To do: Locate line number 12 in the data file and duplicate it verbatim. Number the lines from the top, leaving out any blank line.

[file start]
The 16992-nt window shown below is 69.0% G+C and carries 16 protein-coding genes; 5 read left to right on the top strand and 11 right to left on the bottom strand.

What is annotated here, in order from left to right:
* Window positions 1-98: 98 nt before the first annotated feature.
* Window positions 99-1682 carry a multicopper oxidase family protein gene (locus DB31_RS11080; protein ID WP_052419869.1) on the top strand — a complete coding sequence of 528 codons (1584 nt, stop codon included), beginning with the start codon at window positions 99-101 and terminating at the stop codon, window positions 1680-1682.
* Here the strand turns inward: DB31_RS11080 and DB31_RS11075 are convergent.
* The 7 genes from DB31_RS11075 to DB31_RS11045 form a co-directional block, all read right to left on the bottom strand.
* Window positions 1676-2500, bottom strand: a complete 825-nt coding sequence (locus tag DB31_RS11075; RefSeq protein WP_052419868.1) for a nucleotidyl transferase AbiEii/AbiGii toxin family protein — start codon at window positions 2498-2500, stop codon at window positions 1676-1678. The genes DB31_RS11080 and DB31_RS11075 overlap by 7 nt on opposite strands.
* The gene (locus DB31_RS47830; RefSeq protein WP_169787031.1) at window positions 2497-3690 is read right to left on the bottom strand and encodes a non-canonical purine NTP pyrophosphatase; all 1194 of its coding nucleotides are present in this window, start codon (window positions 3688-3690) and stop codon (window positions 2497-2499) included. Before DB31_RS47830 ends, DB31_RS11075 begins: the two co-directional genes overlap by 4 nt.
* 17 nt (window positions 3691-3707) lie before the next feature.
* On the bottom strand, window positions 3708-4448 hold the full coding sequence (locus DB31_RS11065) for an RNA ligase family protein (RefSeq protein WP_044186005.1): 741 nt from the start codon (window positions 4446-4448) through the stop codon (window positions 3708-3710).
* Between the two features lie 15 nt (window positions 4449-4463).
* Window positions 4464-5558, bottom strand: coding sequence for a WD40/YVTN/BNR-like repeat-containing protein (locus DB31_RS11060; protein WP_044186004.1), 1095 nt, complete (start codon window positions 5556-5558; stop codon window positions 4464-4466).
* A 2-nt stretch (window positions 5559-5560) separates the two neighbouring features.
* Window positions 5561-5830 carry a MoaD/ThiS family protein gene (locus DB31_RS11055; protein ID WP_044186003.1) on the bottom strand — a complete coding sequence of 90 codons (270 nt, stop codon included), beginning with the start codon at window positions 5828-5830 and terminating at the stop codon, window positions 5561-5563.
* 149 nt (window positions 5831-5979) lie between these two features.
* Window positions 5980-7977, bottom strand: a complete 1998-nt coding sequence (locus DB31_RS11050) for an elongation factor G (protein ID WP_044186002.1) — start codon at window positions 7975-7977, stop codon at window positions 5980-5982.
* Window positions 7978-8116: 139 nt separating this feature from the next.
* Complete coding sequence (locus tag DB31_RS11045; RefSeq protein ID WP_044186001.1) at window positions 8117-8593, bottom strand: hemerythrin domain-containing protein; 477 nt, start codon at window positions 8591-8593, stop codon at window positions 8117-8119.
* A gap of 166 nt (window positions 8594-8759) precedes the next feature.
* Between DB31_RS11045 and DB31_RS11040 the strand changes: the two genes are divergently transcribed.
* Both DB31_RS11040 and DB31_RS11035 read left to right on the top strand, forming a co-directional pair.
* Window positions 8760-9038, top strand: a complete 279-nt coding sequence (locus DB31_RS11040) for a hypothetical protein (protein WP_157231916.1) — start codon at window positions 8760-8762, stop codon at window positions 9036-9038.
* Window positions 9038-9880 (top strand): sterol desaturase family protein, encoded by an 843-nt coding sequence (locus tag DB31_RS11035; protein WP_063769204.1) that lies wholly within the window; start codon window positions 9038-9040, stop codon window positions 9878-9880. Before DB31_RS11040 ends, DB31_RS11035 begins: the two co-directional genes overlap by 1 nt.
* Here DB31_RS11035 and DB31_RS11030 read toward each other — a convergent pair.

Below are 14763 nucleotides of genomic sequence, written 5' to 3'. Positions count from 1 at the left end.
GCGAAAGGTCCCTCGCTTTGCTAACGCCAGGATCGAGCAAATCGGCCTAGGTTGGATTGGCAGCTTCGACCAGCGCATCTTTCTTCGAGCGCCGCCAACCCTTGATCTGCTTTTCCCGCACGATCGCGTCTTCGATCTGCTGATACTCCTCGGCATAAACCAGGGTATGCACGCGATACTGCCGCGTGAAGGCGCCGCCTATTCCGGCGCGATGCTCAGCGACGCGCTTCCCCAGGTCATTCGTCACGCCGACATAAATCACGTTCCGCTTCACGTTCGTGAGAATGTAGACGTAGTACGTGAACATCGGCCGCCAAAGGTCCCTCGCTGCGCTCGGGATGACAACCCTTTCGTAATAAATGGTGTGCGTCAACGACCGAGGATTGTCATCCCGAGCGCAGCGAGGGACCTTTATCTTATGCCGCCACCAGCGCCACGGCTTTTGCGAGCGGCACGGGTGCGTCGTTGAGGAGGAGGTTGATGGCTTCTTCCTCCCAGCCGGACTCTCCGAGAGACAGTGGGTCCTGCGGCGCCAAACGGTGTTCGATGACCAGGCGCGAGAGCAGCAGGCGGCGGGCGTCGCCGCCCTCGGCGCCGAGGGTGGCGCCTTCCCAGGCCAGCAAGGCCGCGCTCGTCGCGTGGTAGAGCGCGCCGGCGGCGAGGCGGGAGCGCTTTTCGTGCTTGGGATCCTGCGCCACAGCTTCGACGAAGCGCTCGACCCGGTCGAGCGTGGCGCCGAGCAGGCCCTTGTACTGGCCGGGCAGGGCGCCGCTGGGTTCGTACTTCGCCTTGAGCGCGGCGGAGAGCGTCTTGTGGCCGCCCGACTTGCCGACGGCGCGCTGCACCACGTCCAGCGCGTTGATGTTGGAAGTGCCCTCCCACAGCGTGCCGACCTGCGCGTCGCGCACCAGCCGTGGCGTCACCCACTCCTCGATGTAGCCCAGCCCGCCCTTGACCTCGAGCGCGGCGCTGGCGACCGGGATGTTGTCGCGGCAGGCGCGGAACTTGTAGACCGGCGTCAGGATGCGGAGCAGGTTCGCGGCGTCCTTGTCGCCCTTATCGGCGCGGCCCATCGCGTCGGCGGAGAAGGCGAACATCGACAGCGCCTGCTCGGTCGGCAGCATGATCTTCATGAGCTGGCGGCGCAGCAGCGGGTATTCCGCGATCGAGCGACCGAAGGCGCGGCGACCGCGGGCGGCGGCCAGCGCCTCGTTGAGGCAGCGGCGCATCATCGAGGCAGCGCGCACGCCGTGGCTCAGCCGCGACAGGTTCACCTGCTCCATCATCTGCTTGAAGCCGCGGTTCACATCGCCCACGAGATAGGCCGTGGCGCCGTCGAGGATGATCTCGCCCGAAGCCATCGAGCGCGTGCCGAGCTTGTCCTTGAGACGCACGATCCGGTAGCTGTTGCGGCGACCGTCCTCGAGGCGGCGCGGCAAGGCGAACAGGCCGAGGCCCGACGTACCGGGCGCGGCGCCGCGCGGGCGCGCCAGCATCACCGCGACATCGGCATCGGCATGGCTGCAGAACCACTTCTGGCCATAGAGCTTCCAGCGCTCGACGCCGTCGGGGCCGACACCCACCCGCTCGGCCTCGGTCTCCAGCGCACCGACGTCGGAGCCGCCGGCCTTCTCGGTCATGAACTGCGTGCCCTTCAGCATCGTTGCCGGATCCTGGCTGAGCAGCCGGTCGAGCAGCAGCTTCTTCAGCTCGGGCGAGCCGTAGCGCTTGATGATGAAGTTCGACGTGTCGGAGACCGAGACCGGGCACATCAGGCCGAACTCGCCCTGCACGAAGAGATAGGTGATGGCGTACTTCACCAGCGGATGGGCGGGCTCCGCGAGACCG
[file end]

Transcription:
* Window positions 4464-5558, bottom strand: coding sequence for a WD40/YVTN/BNR-like repeat-containing protein (locus DB31_RS11060; protein WP_044186004.1), 1095 nt, complete (start codon window positions 5556-5558; stop codon window positions 4464-4466).